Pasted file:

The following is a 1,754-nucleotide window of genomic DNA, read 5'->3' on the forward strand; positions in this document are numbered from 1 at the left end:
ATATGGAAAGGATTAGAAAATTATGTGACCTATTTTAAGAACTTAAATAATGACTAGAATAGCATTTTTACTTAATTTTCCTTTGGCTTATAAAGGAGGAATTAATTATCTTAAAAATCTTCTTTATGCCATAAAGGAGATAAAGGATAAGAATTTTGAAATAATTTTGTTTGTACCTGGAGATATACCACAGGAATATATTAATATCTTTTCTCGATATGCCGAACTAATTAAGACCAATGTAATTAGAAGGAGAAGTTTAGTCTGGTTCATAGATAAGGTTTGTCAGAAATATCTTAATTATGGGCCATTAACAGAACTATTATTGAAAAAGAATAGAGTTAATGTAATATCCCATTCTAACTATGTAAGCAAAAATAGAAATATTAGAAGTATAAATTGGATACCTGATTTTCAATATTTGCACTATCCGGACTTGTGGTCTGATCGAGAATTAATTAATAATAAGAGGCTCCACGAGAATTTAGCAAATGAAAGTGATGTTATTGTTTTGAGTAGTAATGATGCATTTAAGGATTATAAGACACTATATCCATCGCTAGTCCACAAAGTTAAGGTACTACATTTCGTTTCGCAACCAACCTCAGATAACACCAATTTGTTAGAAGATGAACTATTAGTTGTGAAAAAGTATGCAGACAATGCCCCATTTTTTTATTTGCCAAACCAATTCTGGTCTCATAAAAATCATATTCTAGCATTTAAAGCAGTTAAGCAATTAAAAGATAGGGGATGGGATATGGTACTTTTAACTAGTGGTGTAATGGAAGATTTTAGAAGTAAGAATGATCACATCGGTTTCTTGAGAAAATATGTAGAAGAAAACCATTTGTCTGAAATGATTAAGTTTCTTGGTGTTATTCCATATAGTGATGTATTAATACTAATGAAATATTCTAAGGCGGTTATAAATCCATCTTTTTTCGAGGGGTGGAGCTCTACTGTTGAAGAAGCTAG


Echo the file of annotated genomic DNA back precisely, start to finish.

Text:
The following is a 1,754-nucleotide window of genomic DNA, read 5'->3' on the forward strand; positions in this document are numbered from 1 at the left end:
ATATGGAAAGGATTAGAAAATTATGTGACCTATTTTAAGAACTTAAATAATGACTAGAATAGCATTTTTACTTAATTTTCCTTTGGCTTATAAAGGAGGAATTAATTATCTTAAAAATCTTCTTTATGCCATAAAGGAGATAAAGGATAAGAATTTTGAAATAATTTTGTTTGTACCTGGAGATATACCACAGGAATATATTAATATCTTTTCTCGATATGCCGAACTAATTAAGACCAATGTAATTAGAAGGAGAAGTTTAGTCTGGTTCATAGATAAGGTTTGTCAGAAATATCTTAATTATGGGCCATTAACAGAACTATTATTGAAAAAGAATAGAGTTAATGTAATATCCCATTCTAACTATGTAAGCAAAAATAGAAATATTAGAAGTATAAATTGGATACCTGATTTTCAATATTTGCACTATCCGGACTTGTGGTCTGATCGAGAATTAATTAATAATAAGAGGCTCCACGAGAATTTAGCAAATGAAAGTGATGTTATTGTTTTGAGTAGTAATGATGCATTTAAGGATTATAAGACACTATATCCATCGCTAGTCCACAAAGTTAAGGTACTACATTTCGTTTCGCAACCAACCTCAGATAACACCAATTTGTTAGAAGATGAACTATTAGTTGTGAAAAAGTATGCAGACAATGCCCCATTTTTTTATTTGCCAAACCAATTCTGGTCTCATAAAAATCATATTCTAGCATTTAAAGCAGTTAAGCAATTAAAAGATAGGGGATGGGATATGGTACTTTTAACTAGTGGTGTAATGGAAGATTTTAGAAGTAAGAATGATCACATCGGTTTCTTGAGAAAATATGTAGAAGAAAACCATTTGTCTGAAATGATTAAGTTTCTTGGTGTTATTCCATATAGTGATGTATTAATACTAATGAAATATTCTAAGGCGGTTATAAATCCATCTTTTTTCGAGGGGTGGAGCTCTACTGTTGAAGAAGCTAG